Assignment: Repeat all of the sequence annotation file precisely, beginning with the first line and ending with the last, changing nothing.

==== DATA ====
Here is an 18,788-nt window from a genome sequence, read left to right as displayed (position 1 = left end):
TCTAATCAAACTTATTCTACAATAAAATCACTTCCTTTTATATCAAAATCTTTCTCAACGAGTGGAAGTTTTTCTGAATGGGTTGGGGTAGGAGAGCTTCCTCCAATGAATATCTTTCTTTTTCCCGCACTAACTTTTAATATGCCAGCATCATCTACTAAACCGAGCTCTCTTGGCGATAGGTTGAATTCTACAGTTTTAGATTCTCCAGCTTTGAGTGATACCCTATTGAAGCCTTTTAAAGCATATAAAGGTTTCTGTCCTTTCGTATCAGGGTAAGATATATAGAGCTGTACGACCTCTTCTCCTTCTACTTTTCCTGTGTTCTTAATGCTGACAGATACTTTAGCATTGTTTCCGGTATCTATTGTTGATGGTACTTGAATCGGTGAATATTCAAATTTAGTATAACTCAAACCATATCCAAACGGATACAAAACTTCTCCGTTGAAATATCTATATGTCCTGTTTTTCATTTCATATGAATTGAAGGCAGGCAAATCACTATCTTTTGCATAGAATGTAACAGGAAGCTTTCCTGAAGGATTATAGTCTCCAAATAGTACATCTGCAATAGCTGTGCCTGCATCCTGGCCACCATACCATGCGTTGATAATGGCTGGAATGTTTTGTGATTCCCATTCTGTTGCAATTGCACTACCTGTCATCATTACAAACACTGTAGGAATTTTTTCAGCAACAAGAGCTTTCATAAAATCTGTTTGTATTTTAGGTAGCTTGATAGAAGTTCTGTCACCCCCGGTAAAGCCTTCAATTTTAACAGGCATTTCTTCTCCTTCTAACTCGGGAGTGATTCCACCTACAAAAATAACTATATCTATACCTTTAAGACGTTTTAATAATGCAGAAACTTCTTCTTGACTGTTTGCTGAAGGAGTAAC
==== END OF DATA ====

Here is an 18,788-nt window from a genome sequence, read left to right as displayed (position 1 = left end):
TCTAATCAAACTTATTCTACAATAAAATCACTTCCTTTTATATCAAAATCTTTCTCAACGAGTGGAAGTTTTTCTGAATGGGTTGGGGTAGGAGAGCTTCCTCCAATGAATATCTTTCTTTTTCCCGCACTAACTTTTAATATGCCAGCATCATCTACTAAACCGAGCTCTCTTGGCGATAGGTTGAATTCTACAGTTTTAGATTCTCCAGCTTTGAGTGATACCCTATTGAAGCCTTTTAAAGCATATAAAGGTTTCTGTCCTTTCGTATCAGGGTAAGATATATAGAGCTGTACGACCTCTTCTCCTTCTACTTTTCCTGTGTTCTTAATGCTGACAGATACTTTAGCATTGTTTCCGGTATCTATTGTTGATGGTACTTGAATCGGTGAATATTCAAATTTAGTATAACTCAAACCATATCCAAACGGATACAAAACTTCTCCGTTGAAATATCTATATGTCCTGTTTTTCATTTCATATGAATTGAAGGCAGGCAAATCACTATCTTTTGCATAGAATGTAACAGGAAGCTTTCCTGAAGGATTATAGTCTCCAAATAGTACATCTGCAATAGCTGTGCCTGCATCCTGGCCACCATACCATGCGTTGATAATGGCTGGAATGTTTTGTGATTCCCATTCTGTTGCAATTGCACTACCTGTCATCATTACAAACACTGTAGGAATTTTTTCAGCAACAAGAGCTTTCATAAAATCTGTTTGTATTTTAGGTAGCTTGATAGAAGTTCTGTCACCCCCGGTAAAGCCTTCAATTTTAACAGGCATTTCTTCTCCTTCTAACTCGGGAGTGATTCCACCTACAAAAATAACTATATCTATACCTTTAAGACGTTTTAATAATGCAGAAACTTCTTCTTGACTGTTTGCTGAAGGAGTAAC